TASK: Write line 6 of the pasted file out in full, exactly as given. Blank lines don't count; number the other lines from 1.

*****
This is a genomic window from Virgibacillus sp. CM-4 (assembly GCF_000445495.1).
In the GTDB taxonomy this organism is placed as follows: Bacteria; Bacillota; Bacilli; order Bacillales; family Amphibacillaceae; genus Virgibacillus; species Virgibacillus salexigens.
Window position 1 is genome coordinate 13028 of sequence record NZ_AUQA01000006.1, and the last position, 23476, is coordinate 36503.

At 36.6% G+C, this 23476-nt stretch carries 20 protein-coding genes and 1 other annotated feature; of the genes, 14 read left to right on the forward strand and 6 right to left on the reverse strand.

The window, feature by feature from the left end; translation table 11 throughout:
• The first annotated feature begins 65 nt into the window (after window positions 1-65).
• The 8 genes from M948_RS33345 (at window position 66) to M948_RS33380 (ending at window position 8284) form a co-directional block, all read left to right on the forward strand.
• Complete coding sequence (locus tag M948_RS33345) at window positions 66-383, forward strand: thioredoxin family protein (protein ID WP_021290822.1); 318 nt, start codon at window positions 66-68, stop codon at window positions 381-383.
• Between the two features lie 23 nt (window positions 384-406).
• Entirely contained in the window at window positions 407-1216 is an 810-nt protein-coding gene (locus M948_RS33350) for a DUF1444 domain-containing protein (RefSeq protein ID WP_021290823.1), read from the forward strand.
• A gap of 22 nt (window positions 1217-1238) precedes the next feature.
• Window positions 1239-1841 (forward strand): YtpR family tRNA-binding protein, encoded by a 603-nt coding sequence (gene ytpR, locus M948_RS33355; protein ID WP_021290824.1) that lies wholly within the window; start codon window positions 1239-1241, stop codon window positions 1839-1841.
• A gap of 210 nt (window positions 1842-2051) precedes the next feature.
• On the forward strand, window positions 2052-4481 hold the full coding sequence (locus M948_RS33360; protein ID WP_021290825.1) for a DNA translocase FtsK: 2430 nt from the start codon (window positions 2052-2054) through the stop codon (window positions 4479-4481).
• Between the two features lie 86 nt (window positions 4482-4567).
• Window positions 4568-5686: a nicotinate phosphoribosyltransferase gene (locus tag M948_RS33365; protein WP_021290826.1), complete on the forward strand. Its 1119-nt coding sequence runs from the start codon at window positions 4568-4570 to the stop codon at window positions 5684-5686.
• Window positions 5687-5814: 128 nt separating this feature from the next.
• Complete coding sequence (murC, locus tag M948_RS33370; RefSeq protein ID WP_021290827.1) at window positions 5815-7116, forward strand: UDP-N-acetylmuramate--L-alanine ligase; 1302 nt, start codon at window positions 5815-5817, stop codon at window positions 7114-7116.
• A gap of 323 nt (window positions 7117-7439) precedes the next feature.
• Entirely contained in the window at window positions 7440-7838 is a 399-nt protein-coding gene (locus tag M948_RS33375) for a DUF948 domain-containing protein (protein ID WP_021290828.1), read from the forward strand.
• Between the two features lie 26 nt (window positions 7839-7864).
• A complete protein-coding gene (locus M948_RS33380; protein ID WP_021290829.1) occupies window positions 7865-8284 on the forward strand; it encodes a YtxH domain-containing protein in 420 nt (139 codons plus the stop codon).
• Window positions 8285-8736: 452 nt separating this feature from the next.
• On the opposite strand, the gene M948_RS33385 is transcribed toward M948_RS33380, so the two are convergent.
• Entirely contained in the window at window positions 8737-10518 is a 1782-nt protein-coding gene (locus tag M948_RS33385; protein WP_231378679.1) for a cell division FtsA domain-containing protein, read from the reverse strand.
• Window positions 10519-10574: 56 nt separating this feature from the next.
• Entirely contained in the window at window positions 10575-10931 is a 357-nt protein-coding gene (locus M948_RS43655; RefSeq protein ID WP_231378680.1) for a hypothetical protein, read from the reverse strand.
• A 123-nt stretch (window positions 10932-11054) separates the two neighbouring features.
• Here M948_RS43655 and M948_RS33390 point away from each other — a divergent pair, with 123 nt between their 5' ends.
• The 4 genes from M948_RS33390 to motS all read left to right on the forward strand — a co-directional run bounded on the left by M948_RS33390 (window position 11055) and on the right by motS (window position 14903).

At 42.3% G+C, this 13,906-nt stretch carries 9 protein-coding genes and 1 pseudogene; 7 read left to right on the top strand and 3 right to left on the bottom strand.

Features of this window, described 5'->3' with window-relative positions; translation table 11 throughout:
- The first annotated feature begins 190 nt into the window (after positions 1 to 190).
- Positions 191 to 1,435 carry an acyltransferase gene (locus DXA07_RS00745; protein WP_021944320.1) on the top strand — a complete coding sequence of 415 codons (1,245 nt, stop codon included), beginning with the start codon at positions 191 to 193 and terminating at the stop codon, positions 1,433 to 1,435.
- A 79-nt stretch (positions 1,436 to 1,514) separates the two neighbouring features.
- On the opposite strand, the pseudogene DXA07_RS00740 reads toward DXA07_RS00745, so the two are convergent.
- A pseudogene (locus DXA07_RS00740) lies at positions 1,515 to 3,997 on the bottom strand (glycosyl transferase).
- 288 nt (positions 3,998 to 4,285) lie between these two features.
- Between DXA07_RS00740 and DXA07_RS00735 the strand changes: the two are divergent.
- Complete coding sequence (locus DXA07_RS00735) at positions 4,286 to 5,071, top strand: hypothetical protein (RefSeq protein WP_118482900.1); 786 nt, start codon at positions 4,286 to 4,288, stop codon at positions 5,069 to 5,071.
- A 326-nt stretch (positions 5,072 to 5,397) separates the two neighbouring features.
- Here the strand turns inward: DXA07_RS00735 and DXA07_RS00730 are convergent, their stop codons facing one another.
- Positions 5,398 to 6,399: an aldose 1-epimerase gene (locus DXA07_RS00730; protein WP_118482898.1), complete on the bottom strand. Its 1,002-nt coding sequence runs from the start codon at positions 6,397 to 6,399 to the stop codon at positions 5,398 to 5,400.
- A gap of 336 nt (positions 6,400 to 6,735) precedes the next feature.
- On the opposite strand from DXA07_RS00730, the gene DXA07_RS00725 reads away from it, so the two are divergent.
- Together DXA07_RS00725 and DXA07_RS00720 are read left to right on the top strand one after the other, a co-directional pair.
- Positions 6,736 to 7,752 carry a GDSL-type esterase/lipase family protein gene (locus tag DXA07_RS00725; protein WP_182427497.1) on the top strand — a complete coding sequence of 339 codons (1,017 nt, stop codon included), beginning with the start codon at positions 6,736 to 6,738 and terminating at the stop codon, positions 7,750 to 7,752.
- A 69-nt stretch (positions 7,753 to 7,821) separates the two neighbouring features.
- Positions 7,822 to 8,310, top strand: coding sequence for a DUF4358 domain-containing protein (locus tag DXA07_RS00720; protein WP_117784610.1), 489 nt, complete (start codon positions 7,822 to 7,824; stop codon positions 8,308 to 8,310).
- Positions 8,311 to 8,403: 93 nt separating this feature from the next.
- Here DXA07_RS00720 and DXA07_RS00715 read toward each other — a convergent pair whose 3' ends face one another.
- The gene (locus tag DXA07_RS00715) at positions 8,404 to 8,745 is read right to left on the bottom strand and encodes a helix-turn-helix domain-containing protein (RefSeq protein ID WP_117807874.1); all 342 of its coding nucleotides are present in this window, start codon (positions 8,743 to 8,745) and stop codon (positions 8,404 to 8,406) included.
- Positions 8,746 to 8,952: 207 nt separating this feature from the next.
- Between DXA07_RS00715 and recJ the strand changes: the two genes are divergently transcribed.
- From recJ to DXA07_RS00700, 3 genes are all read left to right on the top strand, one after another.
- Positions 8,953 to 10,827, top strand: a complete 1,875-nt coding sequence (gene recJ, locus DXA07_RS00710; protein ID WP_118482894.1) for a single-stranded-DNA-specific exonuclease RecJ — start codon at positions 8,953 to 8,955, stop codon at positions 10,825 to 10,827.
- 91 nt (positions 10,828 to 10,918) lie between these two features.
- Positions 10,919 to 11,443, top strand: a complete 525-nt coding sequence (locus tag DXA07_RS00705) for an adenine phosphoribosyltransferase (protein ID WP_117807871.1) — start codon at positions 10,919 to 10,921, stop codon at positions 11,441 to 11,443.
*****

• The first annotated feature begins 65 nt into the window (after window positions 1-65).